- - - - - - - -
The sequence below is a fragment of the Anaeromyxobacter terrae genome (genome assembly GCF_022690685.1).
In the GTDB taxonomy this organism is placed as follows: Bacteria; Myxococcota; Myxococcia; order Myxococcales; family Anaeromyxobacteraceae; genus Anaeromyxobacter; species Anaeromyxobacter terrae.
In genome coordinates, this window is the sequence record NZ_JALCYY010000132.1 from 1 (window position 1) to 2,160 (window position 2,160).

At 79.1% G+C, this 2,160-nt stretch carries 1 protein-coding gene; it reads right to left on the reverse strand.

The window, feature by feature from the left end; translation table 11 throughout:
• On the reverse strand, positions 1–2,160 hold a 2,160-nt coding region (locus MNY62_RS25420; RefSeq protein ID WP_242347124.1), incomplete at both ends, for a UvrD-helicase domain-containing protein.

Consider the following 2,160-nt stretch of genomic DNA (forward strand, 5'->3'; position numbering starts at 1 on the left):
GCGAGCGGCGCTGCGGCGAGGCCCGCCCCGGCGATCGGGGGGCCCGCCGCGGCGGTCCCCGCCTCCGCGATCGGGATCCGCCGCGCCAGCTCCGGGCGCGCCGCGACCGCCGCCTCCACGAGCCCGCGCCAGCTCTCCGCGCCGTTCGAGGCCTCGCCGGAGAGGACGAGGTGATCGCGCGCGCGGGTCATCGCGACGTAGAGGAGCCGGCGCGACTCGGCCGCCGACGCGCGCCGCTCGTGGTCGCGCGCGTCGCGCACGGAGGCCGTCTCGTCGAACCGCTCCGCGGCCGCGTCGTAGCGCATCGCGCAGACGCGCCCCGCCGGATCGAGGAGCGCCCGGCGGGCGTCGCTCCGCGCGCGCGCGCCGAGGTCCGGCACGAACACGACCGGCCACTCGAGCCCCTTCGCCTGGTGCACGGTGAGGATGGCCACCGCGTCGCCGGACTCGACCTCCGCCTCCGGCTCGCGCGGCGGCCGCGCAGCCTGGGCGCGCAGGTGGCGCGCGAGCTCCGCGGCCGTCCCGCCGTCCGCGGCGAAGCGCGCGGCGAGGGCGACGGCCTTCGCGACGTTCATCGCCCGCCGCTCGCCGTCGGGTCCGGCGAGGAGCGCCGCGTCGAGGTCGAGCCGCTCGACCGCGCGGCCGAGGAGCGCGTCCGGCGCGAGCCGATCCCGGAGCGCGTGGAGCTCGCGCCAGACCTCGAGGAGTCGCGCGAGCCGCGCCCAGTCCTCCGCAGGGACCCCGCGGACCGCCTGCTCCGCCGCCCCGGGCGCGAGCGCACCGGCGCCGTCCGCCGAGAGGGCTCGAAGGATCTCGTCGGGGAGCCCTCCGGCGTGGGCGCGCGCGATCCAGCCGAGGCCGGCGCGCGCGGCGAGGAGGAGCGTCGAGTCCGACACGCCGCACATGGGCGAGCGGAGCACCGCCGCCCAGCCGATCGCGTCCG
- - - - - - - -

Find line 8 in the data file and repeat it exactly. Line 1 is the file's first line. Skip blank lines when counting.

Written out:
GCGAGCGGCGCTGCGGCGAGGCCCGCCCCGGCGATCGGGGGGCCCGCCGCGGCGGTCCCCGCCTCCGCGATCGGGATCCGCCGCGCCAGCTCCGGGCGCGCCGCGACCGCCGCCTCCACGAGCCCGCGCCAGCTCTCCGCGCCGTTCGAGGCCTCGCCGGAGAGGACGAGGTGATCGCGCGCGCGGGTCATCGCGACGTAGAGGAGCCGGCGCGACTCGGCCGCCGACGCGCGCCGCTCGTGGTCGCGCGCGTCGCGCACGGAGGCCGTCTCGTCGAACCGCTCCGCGGCCGCGTCGTAGCGCATCGCGCAGACGCGCCCCGCCGGATCGAGGAGCGCCCGGCGGGCGTCGCTCCGCGCGCGCGCGCCGAGGTCCGGCACGAACACGACCGGCCACTCGAGCCCCTTCGCCTGGTGCACGGTGAGGATGGCCACCGCGTCGCCGGACTCGACCTCCGCCTCCGGCTCGCGCGGCGGCCGCGCAGCCTGGGCGCGCAGGTGGCGCGCGAGCTCCGCGGCCGTCCCGCCGTCCGCGGCGAAGCGCGCGGCGAGGGCGACGGCCTTCGCGACGTTCATCGCCCGCCGCTCGCCGTCGGGTCCGGCGAGGAGCGCCGCGTCGAGGTCGAGCCGCTCGACCGCGCGGCCGAGGAGCGCGTCCGGCGCGAGCCGATCCCGGAGCGCGTGGAGCTCGCGCCAGACCTCGAGGAGTCGCGCGAGCCGCGCCCAGTCCTCCGCAGGGACCCCGCGGACCGCCTGCTCCGCCGCCCCGGGCGCGAGCGCACCGGCGCCGTCCGCCGAGAGGGCTCGAAGGATCTCGTCGGGGAGCCCTCCGGCGTGGGCGCGCGCGATCCAGCCGAGGCCGGCGCGCGCGGCGAGGAGGAGCGTCGAGTCCGACACGCCGCACATGGGCGAGCGGAGCACCGCCGCCCAGCCGATCGCGTCCG